What is the Difference Between a Corporation and an LLC?
Although corporations and LLCs are similar, they have some critical differences. Choosing the right entity can mean a significant difference in tax treatment, for example. The membership structure is comparable, but there may be some restrictions that apply to corporations that do not apply to LLCs, and vice versa. Learning about the major differences between these two business structures is vital to choosing the right business structure for your company. Of course, getting the help and advice of an experienced business attorney can always help.
Creating these two entities is very similar, but the terminology and documentation are slightly different. When you start your corporation, you must file “Articles of Incorporation” with the state. A limited liability company (LLC), on the other hand, uses “Articles of Organization.” These documents have different requirements to be valid.
You will also generally need an“Operating Agreement” for an LLC as well. In a corporation, you will likely need to create bylaws, which function similarly.
Perhaps the most important difference between the two entities is how they are treated from a tax perspective. Unless the business owners inform the IRS of their election to do otherwise, a single-member LLC is taxed as though a sole proprietorship (using Schedule C) and a multi-member LLC is taxed as though a partnership (using Form 1065). As such, an LLC is a “pass-through” entity meaning that it does not owe income tax but instead passes the tax liability through to the company’s owners. All of the earnings and losses are captured on the owners’ or members’ tax personal tax returns using a Schedule C for single-member LLCs and a K-1 for multi-member LLCs. That means that whatever the owner’s personal tax rate is will be the rate of taxation for the LLC. Using an LLC instead of a corporation definitely makes tax-time much easier.
A corporation is a separate unit for tax purposes. It must fill out its own tax return, and the corporation pays its own income taxes. The owners are taxed on the dividend income that they receive from the corporation. This “double taxation” can be a huge negative for many business owners, particularly smaller companies. However, in some circumstances, an LLC can benefit by electing to be taxed as a corporation.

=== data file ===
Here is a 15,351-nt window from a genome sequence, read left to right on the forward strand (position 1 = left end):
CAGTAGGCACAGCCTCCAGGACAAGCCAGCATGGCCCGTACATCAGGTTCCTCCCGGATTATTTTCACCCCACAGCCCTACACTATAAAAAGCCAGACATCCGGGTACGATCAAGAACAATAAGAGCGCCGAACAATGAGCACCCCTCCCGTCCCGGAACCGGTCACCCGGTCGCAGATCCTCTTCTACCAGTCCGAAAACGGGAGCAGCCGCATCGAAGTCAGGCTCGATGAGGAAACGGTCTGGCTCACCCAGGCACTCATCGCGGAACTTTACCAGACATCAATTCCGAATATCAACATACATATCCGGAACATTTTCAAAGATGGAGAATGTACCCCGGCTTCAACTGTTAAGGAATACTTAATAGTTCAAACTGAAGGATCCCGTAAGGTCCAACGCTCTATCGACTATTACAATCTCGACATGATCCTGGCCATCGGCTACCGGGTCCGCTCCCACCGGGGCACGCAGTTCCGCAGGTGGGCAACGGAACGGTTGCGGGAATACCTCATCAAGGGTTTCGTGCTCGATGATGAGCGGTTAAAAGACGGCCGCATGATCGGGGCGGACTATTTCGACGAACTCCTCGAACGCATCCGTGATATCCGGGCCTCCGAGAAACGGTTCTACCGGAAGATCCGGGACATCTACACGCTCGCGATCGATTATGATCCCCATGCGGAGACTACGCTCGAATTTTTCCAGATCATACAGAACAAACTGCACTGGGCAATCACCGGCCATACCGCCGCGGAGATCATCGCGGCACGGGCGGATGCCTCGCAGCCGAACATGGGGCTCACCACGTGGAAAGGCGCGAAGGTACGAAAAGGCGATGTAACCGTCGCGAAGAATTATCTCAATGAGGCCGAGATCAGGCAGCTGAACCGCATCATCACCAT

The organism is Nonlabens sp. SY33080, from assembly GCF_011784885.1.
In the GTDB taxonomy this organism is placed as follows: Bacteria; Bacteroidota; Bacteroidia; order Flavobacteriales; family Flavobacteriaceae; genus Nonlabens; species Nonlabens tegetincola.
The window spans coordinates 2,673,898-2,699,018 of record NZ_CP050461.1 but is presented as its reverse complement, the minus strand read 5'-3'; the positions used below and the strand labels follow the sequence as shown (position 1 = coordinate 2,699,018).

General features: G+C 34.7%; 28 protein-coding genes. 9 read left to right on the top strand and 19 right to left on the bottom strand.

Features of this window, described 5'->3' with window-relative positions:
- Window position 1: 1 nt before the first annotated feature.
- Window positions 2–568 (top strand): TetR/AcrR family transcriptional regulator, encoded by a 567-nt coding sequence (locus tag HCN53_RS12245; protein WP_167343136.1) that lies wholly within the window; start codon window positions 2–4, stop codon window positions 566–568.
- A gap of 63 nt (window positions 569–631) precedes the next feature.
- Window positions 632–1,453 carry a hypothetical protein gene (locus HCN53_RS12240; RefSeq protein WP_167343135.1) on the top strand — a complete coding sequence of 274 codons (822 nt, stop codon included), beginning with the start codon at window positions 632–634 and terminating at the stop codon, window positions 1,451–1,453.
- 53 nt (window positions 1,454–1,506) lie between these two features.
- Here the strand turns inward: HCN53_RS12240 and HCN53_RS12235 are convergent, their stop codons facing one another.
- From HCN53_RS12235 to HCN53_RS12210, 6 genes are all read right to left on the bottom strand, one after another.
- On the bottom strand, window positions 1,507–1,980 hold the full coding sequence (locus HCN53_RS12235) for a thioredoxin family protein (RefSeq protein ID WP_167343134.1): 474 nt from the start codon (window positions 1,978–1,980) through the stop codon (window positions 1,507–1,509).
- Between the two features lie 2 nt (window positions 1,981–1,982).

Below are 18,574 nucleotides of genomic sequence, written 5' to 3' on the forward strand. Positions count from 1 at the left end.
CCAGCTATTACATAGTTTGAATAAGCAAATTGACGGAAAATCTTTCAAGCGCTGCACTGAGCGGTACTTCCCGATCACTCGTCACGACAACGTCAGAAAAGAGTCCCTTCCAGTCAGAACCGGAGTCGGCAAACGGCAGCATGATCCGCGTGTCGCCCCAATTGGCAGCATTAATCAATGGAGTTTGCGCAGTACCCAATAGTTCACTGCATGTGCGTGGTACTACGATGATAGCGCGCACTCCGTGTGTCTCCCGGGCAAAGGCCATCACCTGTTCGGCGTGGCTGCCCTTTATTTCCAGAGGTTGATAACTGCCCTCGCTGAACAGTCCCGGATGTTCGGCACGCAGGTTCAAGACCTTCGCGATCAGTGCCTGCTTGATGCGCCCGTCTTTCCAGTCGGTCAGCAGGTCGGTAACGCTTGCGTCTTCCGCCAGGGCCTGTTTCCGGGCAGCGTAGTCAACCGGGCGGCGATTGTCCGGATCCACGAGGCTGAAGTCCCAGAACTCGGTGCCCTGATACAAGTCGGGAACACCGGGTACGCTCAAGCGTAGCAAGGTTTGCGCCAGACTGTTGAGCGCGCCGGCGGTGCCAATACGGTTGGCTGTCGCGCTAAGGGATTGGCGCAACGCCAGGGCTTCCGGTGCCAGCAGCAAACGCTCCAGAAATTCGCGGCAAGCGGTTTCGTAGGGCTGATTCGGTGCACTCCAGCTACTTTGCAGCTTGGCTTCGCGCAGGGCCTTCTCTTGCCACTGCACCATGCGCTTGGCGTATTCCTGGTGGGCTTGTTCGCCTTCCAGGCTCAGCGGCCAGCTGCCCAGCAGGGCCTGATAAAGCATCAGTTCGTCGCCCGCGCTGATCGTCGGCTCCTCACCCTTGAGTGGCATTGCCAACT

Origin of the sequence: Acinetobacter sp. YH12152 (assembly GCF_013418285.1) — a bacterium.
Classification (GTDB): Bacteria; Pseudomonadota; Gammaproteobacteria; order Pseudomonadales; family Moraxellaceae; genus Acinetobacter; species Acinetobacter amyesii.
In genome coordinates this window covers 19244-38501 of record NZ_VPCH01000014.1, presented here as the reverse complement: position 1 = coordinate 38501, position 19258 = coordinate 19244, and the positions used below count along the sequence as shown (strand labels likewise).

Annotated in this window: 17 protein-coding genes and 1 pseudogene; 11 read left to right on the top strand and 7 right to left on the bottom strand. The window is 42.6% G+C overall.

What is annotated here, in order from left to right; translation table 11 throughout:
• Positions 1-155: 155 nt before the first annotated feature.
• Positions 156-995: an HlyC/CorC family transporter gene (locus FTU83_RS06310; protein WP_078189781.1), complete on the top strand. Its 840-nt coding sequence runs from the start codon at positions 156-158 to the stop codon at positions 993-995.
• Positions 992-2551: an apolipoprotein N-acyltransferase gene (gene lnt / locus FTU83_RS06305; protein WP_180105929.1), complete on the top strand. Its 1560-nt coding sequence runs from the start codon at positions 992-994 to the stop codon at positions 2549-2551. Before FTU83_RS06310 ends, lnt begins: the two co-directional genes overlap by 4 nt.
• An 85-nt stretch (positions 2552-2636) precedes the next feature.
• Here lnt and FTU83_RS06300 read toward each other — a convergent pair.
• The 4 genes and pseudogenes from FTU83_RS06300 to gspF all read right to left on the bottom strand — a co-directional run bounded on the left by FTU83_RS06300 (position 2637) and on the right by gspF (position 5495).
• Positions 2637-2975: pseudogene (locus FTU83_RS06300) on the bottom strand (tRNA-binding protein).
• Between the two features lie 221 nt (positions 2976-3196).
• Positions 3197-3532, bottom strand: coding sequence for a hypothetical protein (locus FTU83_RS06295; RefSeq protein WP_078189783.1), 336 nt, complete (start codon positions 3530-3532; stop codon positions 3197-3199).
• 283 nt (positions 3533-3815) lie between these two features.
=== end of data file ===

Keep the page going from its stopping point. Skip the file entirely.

Ownership and Management
“Shareholders” own a corporation. Those owners can be individuals, or they can be businesses. The business will issue stock to show ownership. A corporation can have several classes of stock as well. Each type can have different rights when it comes to ownership of the company and dividends received. There may be maximum numbers of stocks that you can have in some circumstances as well. Corporations are managed by a Board of Directors.
An LLC is owned by “Members.” A member can also be either an individual or a company. Some LLCs do have membership certificates, which are similar to stock certificates, but they are not technically required. Instead of having classes, each member can have different rights depending on what is set out in the Operating Agreement. An LLC can be managed by either all of the members, some of the members, or one individual manager that need not be a member. Any of these management structures are allowed as long as the Operating Agreement permits it.
Corporations require annual reporting to continue their corporate status. Filing those reports also means that you have to pay filing fees as well. Corporations also have to hold at least annual meetings. In contrast, an LLC may not be required to file an annual report, but the LLC likely will be required to pay a yearly fee.
Choosing between these similar options can be daunting if you are forming a business for the first time. If you are just starting out or you are considering switching from one entity to the other, you need a knowledgeable guide to help you through the process. Business formation and transaction attorney Steve Thienel is dedicated to assisting clients in Maryland and throughout the DC Metro area. Contact Thienel Law, LLC today for assistance with your business needs.